Neanderthal language, still today?

This 2018 video is called The Last NEANDERTHALS.

From World Science:

Neanderthals may have talked—even contributed to our languages, scholars claim

July 10, 2013

Courtesy of the Max Planck In­sti­tute for Psy­cho­lin­guis­tics and World Science staff

Ne­an­der­thal peo­ple may have pos­sessed lan­guage, and their words might even have con­tri­but­ed to the lan­guages of our spe­cies, two sci­en­tists pro­pose.

Though the sec­ond idea has yet to be tested, they add, ev­i­dence al­ready ex­ists for the first. Both pro­pos­als fol­low recent find­ings that Nean­der­thals interbred with an­cestors of mod­ern hu­mans.

Da­ta is quickly ac­cu­mu­lating that seems to in­di­cate that Ne­an­der­thals, close cousins to mod­ern peo­ple, were much more like us than im­ag­ined even a dec­ade ago, say re­search­ers Dan Dediu and Ste­phen C. Levin­son of the Max Planck In­sti­tute for Psy­cho­lin­guis­tics in Nij­me­gen, Neth­er­lands.

They ar­gue that mod­ern lan­guage and speech can be traced back to the last com­mon an­ces­tor we shared with the Ne­an­der­thals, roughly half a mil­lion years ago. A pa­per de­tail­ing their work ap­peared in the July 5 on­line is­sue of the jour­nal Fron­tiers in Lan­guage Sci­ences.

The Ne­an­der­thals have fas­ci­nat­ed schol­ars and the pub­lic alike ev­er since their dis­cov­ery al­most 200 years ago. In­i­tially thought to be sub­hu­man brutes in­ca­pa­ble of much be­yond prim­i­tive grunts, they were a suc­cess­ful form of hu­man­ity in­hab­it­ing vast swathes of west­ern Eur­a­sia for sev­eral hun­dred thou­sand years, in­clud­ing dur­ing harsh gla­cial per­iods.

It’s well es­tab­lished that they were our clos­est cousins, shar­ing a com­mon an­ces­tor with us around half a mil­lion years ago—probably the spe­cies Ho­mo hei­del­ber­gen­sis, Dediu and Levin­son say. But it has been un­clear what their men­tal ca­pa­ci­ties were, or why mod­ern hu­mans re­placed them—an es­ti­mat­ed 28,000 years ago—after thou­sands of years of co­hab­ita­t­ion.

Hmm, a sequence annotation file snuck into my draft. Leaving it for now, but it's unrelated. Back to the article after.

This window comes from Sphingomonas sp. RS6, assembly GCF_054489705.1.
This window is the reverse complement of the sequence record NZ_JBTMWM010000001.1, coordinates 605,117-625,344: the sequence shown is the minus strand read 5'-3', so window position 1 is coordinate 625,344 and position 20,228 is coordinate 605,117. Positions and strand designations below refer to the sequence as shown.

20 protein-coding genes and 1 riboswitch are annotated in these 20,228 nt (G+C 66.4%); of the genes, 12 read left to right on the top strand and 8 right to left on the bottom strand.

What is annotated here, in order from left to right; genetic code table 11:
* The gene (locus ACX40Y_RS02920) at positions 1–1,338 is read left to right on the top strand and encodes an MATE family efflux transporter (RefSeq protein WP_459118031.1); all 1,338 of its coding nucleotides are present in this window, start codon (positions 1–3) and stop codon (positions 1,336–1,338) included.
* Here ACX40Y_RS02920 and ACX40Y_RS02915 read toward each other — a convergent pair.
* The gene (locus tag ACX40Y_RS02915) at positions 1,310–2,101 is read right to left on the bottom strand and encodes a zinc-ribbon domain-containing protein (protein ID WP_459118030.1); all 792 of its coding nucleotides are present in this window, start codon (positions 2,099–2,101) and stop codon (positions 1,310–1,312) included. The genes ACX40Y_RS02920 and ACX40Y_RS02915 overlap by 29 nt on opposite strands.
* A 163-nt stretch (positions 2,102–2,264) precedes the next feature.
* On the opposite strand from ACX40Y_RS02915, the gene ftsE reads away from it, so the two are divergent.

Due to new palaeoan­thro­po­log­i­cal and ar­chae­o­log­i­cal find­ings and re­assess­ments of old­er da­ta, but es­pe­cially to the avail­abil­ity of an­cient DNA, we’ve started to real­ize that their fate was in­ter­twined with ours, the re­search­ers not­ed. And far from be­ing slow brutes, they added, their men­tal ca­pa­ci­ties and cul­ture were com­pa­ra­ble to ours.

Dediu and Levin­son re­view all these strands of lit­er­a­ture and ar­gue that es­sen­tially mod­ern lan­guage and speech are an an­cient fea­ture of our line­age dat­ing back at least to the most re­cent an­ces­tor we shared with the Ne­an­der­thals and the Deniso­vans, an­oth­er form of hu­man­ity known mostly from DNA.

Their in­ter­preta­t­ion of the am­big­u­ous, scant ev­i­dence con­tra­dicts the sce­nar­i­o usu­ally as­sumed by most lan­guage sci­en­tists, that of a sud­den and re­cent emer­gence of mod­ern­ity—pre­sumably due to one or very few muta­t­ions. In­stead, the re­search­ers fa­vor a sce­nar­i­o of grad­u­al ac­cu­mula­t­ion of biolog­i­cal and cul­tur­al in­nova­t­ions.

The new pic­ture would push back the ori­gins of mod­ern lan­guage over ten­fold, from the often-cited 50 or so thou­sand years, to around a mil­lion years ago. That’s some­where be­tween the ori­gins of our ge­nus, Ho­mo, some 1.8 mil­lion years ago, and the emer­gence of Ho­mo hei­del­ber­gen­sis. A ge­nus is a biolog­i­cal clas­sifica­t­ion that em­braces a num­ber of spe­cies.

Giv­en that ar­chae­o­log­i­cal and ge­net­ic da­ta shows mod­ern hu­mans spread­ing from Af­ri­ca mixed with Ne­an­der­thals and Deniso­vans, then just as we car­ry around some of their genes, our lan­guages may pre­serve traces of theirs, the sci­en­tists added. The idea, they ar­gued, is test­a­ble by com­par­ing the struc­tur­al prop­er­ties of Af­ri­can and non-Af­ri­can lan­guages, and by com­put­er sim­ula­t­ions of lan­guage spread.

New finds demonstrate: Neandertals were the first in Europe to make standardized and specialized bone tools – which are still in use today: here.

Resourceful Neanderthals in France – Popular Archaeology: here.

Neanderthal and Denisovan retroviruses in modern humans: here.

Did Mexicans Inherit Diabetes Risk from Neanderthals? Here.

14 thoughts on “Neanderthal language, still today?

  1. 25-09-2013 | Neanderthalers in de Noordzee

    Een jaar geleden deed kunstenares Margriet Diertens op het een bijzondere strandvondst: een vuursteen, zeer waarschijnlijk uit het paleolithicum ofwel de Oude Steentijd. Millennialang lag de steen op de bodem van de Noordzee en is vermoedelijk door een zandopspuiting op het strand van Ameland terechtgekomen. Dick Stapert, oud-docent van de Rijksuniversiteit Groningen, kreeg het verzoek van het Groninger Museum om de steen eens aan een onderzoek te onderwerpen en kwam tot een verrassende conclusie.

    Naar de mening van Stapert was de vuursteen het eigendom van een Neanderthaler geweest. De bijna negen centimeter lange vuursteen vertoont tekenen van bewerking en begon zijn leven als vuistbijl. Nadat deze vuistbijl beschadigd raakte is deze in onbruik geraakt en is vervolgens gebruikt door een leerling om op te oefenen. De steen heeft een zogenaamde januskop – vernoemd naar de Romeinse god met twee gezichten – omdat hij aan de ene zijde vakkundig is bewerkt, terwijl aan de andere kant duidelijke fouten zijn gemaakt. Deze vuistbijl is de meest noordelijke vondst uit de Oude Steentijd. Ooit. Dat maakt hem meer dan bijzonder.


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